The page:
The onus is not on them to ensure their design is going to be manufacturable from an electrical, materials and mechanical perspective.
This problem belongs to the Mechanical and Electrical Engineers, who is often not from the same firm.
Yes thats right you will need to engage a separate group Mechanical Engineering to actually mechanically implement what the industrial designers design in the appropriate materials and the three groups EE, ID & ME will go back and forth with each other negotiating about how the thing of beauty will turn into a real physical device that can be manufactured that actually will still work electronically and fit within cost constraints.
It came as somewhat of a surprise to me that none of the aforementioned is their problem, they expect that the mechanical engineers will take care of all of these issues.
Of course they are not deliberately inconsiderate, but I have seen well known and successful designers, design beautiful product which is almost un-manufacturable.
Remember, they are the your advisor not the client.
They will want to do very cool things and you should co-operate wherever possible because this is what you are paying them for, however at some point you are going to have to pull them up when they start designing problems into the product.
Seriously this is how it operates.
You have been warned.
Be prepared to throw your prototype away and start again.
You start the design process with some assumptions about mostly unknowable things. You can spend weeks or months researching, but in the case where you are building a new invention you really need to grab the PCB and Etchant and build a board and test it.
Unfortunately sometimes you are going to get it very wrong, even if you have spent a stack of cash, you have to consider killing the prototype and starting afresh.
We found that once we got to a meaningful level of testing on an actual human there was no way our original design (based on flexible circuit board and silicon bands) was going to survive contact with the customer.
We abandoned both physical design and electrical layout and moved from Flexible to super thin PCB (the logical circuit design and components were ok, but we had to start from scratch on the circuit layout) and squeezed the designs into two 25mm square boards (for reference purposes the smallest commercially available arduino board is about 40mmx40mm and multilayer)
This was a very hard decision, we had spent 8 weeks and a lot of money on this, but the decision turned out to be the right one, we managed to get the redesign done in 4 days and the device working reliably in under a week.
So be prepared to throw your latest revision out and start again again.
Prototyping & Physical Design
Buy a decent 3d printer <100 micron resolution preferably 50 micron that can print numerous material types, including flexible materials or just resign yourself to find an Objet at a service bureau somewhere and pay $100-200 per print.
We ended up with a Makerbot Replicator 2X (this is the experimental one) I can recommend it, not as accurate as an objet (almost nothing is) but can print numerous different materials, including flexible, wood like material, fluro and conductive ABS and is about 1/10th the price and costs much less to run. Update: We have had a lot of trouble keeping this running smoothly, prints seem to screw up regularly.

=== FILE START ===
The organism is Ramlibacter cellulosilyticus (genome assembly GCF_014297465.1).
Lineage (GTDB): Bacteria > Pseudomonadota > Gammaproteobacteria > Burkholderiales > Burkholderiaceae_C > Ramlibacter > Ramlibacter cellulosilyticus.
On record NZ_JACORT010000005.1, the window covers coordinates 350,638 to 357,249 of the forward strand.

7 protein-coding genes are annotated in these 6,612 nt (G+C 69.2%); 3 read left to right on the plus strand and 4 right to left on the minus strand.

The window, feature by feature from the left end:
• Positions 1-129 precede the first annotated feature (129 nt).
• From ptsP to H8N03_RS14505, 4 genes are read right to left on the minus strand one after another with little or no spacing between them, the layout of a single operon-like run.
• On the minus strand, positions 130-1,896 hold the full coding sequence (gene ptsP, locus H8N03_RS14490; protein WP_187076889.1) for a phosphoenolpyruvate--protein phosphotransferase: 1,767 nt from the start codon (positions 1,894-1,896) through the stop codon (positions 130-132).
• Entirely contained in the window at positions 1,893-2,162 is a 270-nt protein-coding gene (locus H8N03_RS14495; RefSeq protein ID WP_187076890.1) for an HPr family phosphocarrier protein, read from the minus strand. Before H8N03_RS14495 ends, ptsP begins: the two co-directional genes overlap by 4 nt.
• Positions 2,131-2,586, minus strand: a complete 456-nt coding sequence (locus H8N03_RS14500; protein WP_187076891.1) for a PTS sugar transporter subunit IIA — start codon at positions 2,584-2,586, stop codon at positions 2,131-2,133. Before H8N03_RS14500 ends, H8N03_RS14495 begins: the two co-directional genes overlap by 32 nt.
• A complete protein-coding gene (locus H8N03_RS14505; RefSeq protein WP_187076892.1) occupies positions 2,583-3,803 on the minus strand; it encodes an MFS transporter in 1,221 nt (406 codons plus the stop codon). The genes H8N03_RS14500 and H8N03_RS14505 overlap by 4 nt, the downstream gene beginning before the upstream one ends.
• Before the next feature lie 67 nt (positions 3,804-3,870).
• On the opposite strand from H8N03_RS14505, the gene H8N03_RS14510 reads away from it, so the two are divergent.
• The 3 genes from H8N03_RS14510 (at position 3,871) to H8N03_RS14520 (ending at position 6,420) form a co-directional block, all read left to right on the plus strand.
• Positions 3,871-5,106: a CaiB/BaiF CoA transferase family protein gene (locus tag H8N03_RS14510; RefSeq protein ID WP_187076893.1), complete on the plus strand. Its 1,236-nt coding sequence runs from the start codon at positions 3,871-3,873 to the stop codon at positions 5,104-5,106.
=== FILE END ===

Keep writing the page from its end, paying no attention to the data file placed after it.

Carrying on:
We screwed around for a few months designing a fantastic looking watch band and casing and then getting 20 of them built overseas only to find that a, this was never going to be manufacturable and b. it wasn’t at all robust and didn’t allow the sensors sufficient contact, in fact the band material was very soft and didn’t have sufficient stiffness to hold the electronics properly and many aspects didn’t fit correctly despite what looked like a very good design and CAD work and numerous man hours spent between the electrical engineer and the industrial designer (more about that in a minute).
When we started using an Objet 3D printer at a local bureau we very quickly iterated and made numerous major physical design changes in the space of a few weeks and now we have a robust device that looks and feels like a good candidate for field testing but if we had of continued on the previous path we probably would have still been stuck.
While we have salvaged some of the designs there was a month of wasted time in trying to get a physical design to work that was fundamentally flawed.
A week with a 3D printer would have identified this problem must sooner and with a few iterations would have resolved it quickly.
Components, Fabrication & Assembly Leads & Lags
Another reason hardware is hard is that there are long leads and lags in the design and fabrication process.
Every time you have to resign a circuit, its another 7-45 days to redesign, order parts from overseas, etc etch new PCBs and then solder them together and test or have them assembled on an SMD machine.
In software you can change, deploy and test numerous times a day and many companies do this on a continuous deployment basis.
Not so with hardware.
There are a few ways you can mitigate this.
Move to Shenzhen
This is a new title, I only added it this morning after visiting Shenzhen last month. Shenzhen is the hardware capital of the world, prototypes can happen a lot faster here than in other parts of the world.
Be warned its not all smooth sailing, you should be concerned about cultural and communication issues, about theft of your design by suppliers, vendors who are not certified (RoHS, CE etc) being given crap product or not what you agreed.
However after you see the ready availability of mechanical and electrical components in their wholesale trading markets you will understand how this can speed up the prototyping process, we have written a few stories about our visits to Shenzhen here.